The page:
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Bruins should be cautiously optimistic about series lead against Carolina Hurricanes

Up two games is no time to get complacent.

NHL: Stanley Cup Playoffs-Carolina Hurricanes at Boston Bruins Greg M. Cooper-USA TODAY Sports

The Boston Bruins realistically couldn’t have had Game 2 go any better. The club was successfully able to rattle both the Carolina Hurricanes’ goaltender and their captain in a 6-2 rout. They just looked flat-out better than the opposition in every way imaginable. Something the Canes haven’t experienced since Round 1 against the Washington Capitals when they lost Game 5 to the tune of a lopsided 6-0.

But here is exactly where a potential problem lies: after being defeated handly on the road, Carolina bounced back and won the next two games against the defending Stanley Cup Champions while on the brink of elimination.

Talk about mental fortitude.

Although the saying ‘If you’ve done it before, you can do it again’ has some merit, the Bunch of Jerks’ ability to bounce back following a blowout in Round 1 does not happen to be a carbon copy situation in Round 3.

In that Game 5, what did the Hurricanes in was the combination of Alexander Ovechkin and Nicklas Backstrom. The two combined for an astounding seven points in the contest.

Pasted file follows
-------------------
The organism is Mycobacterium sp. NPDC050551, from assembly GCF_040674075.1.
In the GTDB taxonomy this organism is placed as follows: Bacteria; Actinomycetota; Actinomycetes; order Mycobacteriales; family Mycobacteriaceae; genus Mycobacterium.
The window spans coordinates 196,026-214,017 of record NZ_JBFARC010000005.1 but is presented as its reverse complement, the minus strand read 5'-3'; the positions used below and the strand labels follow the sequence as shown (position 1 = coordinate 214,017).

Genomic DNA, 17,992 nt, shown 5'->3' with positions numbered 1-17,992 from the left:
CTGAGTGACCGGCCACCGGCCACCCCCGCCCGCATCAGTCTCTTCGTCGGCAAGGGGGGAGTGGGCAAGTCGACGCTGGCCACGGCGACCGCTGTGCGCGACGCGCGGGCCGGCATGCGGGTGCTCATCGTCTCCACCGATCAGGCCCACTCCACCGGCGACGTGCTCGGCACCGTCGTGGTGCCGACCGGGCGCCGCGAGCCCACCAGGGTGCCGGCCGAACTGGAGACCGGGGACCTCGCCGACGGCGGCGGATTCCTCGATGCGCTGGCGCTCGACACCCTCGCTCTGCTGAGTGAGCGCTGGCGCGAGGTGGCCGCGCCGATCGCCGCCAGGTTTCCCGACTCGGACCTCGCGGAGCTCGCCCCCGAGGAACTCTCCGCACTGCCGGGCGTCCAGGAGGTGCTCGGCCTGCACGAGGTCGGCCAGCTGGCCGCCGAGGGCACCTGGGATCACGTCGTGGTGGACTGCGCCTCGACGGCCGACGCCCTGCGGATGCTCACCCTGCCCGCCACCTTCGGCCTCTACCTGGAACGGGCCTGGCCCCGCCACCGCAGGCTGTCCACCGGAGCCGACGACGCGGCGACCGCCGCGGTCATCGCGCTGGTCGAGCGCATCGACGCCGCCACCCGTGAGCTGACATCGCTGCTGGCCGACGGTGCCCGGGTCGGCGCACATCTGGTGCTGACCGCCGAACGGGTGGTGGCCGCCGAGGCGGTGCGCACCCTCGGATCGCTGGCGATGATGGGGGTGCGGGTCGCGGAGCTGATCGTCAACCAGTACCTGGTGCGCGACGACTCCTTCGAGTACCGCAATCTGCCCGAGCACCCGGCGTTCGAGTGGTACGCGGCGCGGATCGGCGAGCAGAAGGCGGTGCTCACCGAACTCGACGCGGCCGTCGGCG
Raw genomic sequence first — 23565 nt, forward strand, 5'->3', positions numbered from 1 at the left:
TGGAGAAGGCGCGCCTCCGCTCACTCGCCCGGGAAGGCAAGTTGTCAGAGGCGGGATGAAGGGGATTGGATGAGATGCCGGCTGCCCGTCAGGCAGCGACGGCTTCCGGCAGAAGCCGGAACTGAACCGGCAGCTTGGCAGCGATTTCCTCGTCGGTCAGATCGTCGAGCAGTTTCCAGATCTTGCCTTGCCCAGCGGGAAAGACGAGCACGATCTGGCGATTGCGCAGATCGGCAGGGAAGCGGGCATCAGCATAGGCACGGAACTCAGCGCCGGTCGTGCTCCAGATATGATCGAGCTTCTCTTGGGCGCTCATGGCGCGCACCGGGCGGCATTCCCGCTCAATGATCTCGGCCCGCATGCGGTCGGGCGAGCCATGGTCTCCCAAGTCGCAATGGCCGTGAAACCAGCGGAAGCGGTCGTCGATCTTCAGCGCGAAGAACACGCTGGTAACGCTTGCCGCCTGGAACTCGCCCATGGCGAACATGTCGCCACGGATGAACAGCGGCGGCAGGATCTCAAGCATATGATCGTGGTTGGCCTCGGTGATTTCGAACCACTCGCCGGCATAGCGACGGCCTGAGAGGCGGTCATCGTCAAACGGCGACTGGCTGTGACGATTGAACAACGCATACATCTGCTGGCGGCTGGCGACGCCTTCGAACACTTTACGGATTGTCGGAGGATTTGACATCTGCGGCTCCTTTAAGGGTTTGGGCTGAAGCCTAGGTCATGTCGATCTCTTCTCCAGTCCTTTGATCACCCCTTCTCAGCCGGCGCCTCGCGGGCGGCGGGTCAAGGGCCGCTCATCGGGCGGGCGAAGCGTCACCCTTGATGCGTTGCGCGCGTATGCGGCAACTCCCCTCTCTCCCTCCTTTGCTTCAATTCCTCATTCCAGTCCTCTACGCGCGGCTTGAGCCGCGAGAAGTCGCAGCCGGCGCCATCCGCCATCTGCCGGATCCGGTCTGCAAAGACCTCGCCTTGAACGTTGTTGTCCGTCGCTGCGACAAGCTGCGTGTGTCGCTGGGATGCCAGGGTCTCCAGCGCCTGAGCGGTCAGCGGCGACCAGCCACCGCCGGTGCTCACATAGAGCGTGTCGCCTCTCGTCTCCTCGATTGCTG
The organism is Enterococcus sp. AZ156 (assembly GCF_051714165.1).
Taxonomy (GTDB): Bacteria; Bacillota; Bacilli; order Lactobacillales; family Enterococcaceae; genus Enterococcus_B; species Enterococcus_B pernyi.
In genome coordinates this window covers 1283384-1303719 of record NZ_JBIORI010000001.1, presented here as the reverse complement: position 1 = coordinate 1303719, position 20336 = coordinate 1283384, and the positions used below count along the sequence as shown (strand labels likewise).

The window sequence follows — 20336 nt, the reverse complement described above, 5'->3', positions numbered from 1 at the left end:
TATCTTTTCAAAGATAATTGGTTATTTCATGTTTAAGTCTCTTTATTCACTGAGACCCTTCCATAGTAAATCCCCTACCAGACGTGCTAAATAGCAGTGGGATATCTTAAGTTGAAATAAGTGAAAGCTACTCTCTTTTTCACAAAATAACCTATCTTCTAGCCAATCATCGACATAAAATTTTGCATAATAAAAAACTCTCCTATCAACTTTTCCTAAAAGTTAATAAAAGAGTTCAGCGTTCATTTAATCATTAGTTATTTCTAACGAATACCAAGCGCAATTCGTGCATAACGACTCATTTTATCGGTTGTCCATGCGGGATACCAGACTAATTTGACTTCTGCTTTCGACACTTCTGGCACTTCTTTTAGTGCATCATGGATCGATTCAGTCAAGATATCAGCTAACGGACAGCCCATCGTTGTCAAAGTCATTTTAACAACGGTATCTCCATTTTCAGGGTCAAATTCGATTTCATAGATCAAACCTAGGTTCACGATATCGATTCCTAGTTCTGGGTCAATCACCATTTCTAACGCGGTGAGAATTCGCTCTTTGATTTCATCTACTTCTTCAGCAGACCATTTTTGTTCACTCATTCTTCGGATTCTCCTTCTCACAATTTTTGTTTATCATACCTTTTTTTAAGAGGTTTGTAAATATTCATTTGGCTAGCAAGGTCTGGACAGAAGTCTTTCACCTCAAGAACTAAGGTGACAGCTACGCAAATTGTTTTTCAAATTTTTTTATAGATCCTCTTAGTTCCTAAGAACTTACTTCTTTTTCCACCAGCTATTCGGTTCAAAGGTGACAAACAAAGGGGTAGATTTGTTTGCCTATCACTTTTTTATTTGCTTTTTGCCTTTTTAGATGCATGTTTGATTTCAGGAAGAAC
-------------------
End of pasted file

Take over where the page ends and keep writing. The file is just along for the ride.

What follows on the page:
However, head coach Rod Brind’Amour fixed this problem by assigning the defensive duo of Brett Pesce and Justin Faulk the tough assignment in Games 6 and 7 rather than Jaccob Slavin and Dougie Hamilton, who had matched against them in Game 5. This alteration worked magnificently and proved to be an integral coaching decision.

The solution to slowing down the Bruins won’t be that simple for the Canes, however. The issue hasn’t been containing Patrice Bergeron and Brad Marchand, Carolina already did that in Game 2. The problems run a little deeper... literally.

Boston’s ability to get contributions from all over its lineup exceeds that of Washington’s. Throughout the course of the Capitals’ seven-game series against the Hurricanes. the team had 12 players record two or more points. Through just two games, Boston has nine.

Additionally, the Bruins’ ability to dominate the special teams battle has been extremely impactful, and Game 2 demonstrated just how influential it can be. Boston’s special teams units were perfect, scoring two power play goals on two opportunities, while allowing zero goals on four penalty killing missions.

The goaltender conundrum the Bruins have handed the Canes doesn’t make matters any easier, either. Petr Mrazek’s poor play since returning from injury have some clamoring for the insertion of steady backup netminder Curtis McElhinney.

However, for as well as the Bruins are playing currently, the Hurricanes have proven that they are borderline unstoppable at PNC Arena. The squad boasts the best shot share of any team at 5v5 when playing at home this postseason. That is aided by the fact that they also own the best even strength home shooting percentage of the teams remaining in the playoffs. Combine that offensive success with a near unbeatable .958 home save percentage out of their goaltending duo, and you get a ridiculously tough challenge as an opposing team, hence why this team has already overcome an 0-2 series deficit and is unbeaten at home in the playoffs.

So, while Carolina has been a handful to deal with when playing in the City of Oaks, there is no questioning that they have yet to play a team playing as well as the Bruins this postseason, and that is why Boston should feel good about their prospects going into Game 3.